@ liberal Larry Check the freedom of information disclosure for state paid
employees and you will find that Wittingham's salary is not even in the top
Unionizing college sports or paying athletes beyond what they already are paid
in scholarship is going to have a lot of negative effects. Only a few teams
break even with the cost of running athletics and that would mean lost
opportunity.First, all the women's programs will no longer be
available. There are not enough women programs that are financially viable or
self-sustaining around the US to run a league. Gone. Second, all the other
sports besides men BBall and FBall will also be gone because they don't
make money. Basketball won't be as hard hit as football under the change
as there will be fewer 'employees' to pay. Football will lose big
time. Most FBS programs do not make money currently. Only BYU did in 2012 for
our state. Utah and USU lost money. Most of the programs will have to drop
football if they had to pay people to practice and play because the cost of
doing so may finally sink the schools that have programs. No more walk-ons,
three-fourths of the programs will be gone and kids lose out on a dream.
@liberal larry Whittingham's salary is just north of two million dollars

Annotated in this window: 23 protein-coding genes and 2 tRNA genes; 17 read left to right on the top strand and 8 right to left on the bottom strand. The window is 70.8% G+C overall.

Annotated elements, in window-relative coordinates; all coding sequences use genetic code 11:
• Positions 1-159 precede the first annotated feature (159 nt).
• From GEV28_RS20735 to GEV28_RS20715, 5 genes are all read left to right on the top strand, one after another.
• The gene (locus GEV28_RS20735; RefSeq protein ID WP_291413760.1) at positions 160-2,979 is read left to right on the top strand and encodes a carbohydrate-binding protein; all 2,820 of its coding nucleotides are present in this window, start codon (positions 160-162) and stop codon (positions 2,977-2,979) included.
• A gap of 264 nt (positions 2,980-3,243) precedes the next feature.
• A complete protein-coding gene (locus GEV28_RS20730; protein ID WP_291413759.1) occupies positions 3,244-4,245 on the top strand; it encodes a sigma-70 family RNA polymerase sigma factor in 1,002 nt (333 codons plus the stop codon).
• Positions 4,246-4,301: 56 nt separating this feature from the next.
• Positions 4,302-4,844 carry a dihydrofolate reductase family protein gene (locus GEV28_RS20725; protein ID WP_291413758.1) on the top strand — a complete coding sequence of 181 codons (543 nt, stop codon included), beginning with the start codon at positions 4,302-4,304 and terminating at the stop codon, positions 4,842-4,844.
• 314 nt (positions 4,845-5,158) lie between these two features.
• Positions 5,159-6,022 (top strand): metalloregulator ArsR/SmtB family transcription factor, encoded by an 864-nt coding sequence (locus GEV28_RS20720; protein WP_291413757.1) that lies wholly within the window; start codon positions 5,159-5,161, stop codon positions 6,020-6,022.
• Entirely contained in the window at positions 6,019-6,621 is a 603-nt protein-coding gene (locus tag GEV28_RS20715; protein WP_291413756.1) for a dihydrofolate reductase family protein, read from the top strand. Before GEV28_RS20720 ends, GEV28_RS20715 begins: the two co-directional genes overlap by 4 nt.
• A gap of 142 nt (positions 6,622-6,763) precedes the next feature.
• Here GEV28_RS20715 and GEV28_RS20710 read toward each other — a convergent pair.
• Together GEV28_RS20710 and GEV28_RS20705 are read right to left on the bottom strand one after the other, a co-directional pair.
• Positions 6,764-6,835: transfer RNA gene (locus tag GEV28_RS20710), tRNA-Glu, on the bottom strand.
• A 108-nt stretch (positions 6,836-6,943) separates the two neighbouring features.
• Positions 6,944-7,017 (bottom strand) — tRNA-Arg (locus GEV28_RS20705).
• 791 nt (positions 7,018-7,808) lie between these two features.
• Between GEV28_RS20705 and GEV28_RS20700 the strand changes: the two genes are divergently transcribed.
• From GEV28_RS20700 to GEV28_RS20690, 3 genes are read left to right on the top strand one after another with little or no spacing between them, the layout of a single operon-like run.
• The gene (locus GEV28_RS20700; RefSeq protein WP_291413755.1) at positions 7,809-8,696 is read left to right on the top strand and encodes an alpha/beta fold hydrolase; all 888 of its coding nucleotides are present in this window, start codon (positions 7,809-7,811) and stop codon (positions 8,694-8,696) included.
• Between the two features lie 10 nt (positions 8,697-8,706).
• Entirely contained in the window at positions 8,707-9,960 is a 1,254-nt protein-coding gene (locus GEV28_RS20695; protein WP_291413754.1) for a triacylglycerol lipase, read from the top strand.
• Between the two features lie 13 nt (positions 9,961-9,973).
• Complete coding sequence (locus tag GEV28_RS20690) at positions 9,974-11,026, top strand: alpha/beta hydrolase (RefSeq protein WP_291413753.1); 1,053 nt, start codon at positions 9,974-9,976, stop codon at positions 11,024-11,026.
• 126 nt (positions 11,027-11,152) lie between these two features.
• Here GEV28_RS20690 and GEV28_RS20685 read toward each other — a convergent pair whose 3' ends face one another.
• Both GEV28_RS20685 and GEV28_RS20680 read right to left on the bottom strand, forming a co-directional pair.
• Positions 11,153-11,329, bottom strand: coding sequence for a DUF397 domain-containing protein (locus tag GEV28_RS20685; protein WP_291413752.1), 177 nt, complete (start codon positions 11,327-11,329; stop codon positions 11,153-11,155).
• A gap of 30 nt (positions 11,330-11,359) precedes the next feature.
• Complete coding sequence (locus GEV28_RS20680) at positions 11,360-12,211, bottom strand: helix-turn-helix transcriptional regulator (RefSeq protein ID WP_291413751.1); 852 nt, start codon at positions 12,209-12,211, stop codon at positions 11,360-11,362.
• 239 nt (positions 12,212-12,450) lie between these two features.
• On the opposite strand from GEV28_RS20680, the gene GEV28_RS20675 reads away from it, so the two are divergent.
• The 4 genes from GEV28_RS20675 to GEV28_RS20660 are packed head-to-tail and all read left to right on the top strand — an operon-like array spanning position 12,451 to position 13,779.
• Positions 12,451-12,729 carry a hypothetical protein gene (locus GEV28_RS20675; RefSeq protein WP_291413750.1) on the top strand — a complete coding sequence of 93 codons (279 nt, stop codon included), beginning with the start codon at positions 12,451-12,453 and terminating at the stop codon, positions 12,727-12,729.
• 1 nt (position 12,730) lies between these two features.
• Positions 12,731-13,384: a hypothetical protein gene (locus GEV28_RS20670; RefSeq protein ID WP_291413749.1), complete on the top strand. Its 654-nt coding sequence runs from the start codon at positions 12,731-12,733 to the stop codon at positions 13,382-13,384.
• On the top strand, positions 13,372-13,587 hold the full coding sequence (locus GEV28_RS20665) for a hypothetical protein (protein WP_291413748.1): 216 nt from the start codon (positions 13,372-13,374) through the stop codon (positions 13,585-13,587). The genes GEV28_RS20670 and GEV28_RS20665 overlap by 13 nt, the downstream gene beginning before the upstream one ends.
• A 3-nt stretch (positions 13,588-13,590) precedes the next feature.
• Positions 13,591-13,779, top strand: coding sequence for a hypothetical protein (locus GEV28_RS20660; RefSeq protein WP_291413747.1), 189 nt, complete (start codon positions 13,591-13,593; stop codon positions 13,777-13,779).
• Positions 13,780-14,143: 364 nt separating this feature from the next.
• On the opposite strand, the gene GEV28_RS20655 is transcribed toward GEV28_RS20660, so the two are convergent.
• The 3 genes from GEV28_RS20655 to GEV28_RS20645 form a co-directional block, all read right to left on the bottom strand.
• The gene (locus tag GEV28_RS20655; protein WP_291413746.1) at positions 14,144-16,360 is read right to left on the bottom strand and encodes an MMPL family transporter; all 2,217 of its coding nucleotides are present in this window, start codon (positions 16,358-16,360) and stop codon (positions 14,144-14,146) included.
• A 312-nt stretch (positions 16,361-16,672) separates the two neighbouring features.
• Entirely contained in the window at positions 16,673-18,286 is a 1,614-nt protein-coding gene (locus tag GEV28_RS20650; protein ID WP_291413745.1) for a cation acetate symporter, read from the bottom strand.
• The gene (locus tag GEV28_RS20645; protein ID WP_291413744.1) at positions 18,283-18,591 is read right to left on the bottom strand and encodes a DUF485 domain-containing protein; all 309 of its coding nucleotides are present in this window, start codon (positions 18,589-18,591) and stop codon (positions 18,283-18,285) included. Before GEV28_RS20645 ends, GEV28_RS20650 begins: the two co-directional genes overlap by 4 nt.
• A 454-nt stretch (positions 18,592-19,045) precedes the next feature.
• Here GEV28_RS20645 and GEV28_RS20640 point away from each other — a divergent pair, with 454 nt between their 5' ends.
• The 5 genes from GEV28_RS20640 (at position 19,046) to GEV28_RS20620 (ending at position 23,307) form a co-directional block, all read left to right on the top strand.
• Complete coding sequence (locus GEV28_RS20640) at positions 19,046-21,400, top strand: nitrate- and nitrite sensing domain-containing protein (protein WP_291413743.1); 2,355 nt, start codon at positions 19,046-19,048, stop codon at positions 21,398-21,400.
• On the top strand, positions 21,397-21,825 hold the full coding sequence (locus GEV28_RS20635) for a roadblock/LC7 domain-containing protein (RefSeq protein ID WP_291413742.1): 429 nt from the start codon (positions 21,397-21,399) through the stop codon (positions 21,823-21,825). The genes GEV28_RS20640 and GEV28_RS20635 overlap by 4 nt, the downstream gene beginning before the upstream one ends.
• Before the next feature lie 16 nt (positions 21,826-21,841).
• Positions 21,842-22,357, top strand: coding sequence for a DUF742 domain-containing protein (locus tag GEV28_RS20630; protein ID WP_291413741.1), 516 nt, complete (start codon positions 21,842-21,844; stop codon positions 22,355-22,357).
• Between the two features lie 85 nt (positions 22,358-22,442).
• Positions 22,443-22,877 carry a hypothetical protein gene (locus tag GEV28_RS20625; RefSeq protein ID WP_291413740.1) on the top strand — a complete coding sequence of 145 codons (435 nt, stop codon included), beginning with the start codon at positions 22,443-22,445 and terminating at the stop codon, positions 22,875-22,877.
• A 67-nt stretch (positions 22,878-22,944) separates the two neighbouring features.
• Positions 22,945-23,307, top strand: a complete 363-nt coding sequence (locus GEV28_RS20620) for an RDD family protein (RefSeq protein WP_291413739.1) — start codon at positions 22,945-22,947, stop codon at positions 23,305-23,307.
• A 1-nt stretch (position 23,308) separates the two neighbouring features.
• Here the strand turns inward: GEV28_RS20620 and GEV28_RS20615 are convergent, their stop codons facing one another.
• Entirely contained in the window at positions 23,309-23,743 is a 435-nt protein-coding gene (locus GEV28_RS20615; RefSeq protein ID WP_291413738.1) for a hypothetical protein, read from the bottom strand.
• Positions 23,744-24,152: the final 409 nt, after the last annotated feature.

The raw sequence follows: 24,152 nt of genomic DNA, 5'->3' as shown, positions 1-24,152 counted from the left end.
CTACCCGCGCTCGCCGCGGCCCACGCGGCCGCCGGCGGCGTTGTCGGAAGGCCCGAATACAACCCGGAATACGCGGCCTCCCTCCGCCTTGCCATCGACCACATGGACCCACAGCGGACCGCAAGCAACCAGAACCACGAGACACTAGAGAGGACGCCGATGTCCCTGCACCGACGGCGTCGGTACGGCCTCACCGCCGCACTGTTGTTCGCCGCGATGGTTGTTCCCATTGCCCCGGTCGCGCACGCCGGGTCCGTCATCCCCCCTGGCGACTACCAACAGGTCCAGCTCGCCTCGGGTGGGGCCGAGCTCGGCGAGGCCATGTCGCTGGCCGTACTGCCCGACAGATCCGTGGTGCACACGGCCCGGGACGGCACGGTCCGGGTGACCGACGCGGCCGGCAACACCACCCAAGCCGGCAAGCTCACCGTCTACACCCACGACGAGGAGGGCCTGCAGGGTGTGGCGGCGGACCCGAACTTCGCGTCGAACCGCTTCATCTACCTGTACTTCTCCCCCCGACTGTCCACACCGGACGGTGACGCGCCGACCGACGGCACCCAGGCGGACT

The NLRB has stepped way over its authority. The colleges and universities that
have sports programs run on NCAA rules and regulations. The NCAA is allowed to
monopolize the control of these sports programs through Congressional
authorization. The first 'A' in NCAA stands for amateur, which in this
case means that they are not there to be employees, but rather students that
have their education paid for as long as they comply with NCAA rules. They are
not there to be employees. Along comes the NLRB, who is pushing every avenue
they can dream up to unionize everything and everyone. In this instance, the
NLRB has totally ignored the NCAA laws and rules, which bans unionization of
student athletes, and decided they can trump Congressional laws. The NLRB does
not have any legal authority through labor laws that trump NCAA laws and rules.
The NLRB decision will not stand, they have, once again, overstepped their
Here's the problem... how far does the union reach go? Does every
school's athletes end up unionizing? This would start eliminating sports
programs entirely from Division II and III schools and could seriously
jeopardize many non-football/basketball programs at Division I schools.
Its' all about CONTROL. The NCAA and the universities have it and
don't want to give it up willingly.IF the NCAA didn't have
a multi-billion dollar revenue stream, and IF the universities didn't pay
their coaching staffs 6 and 7 figure incomes - I'd say the players are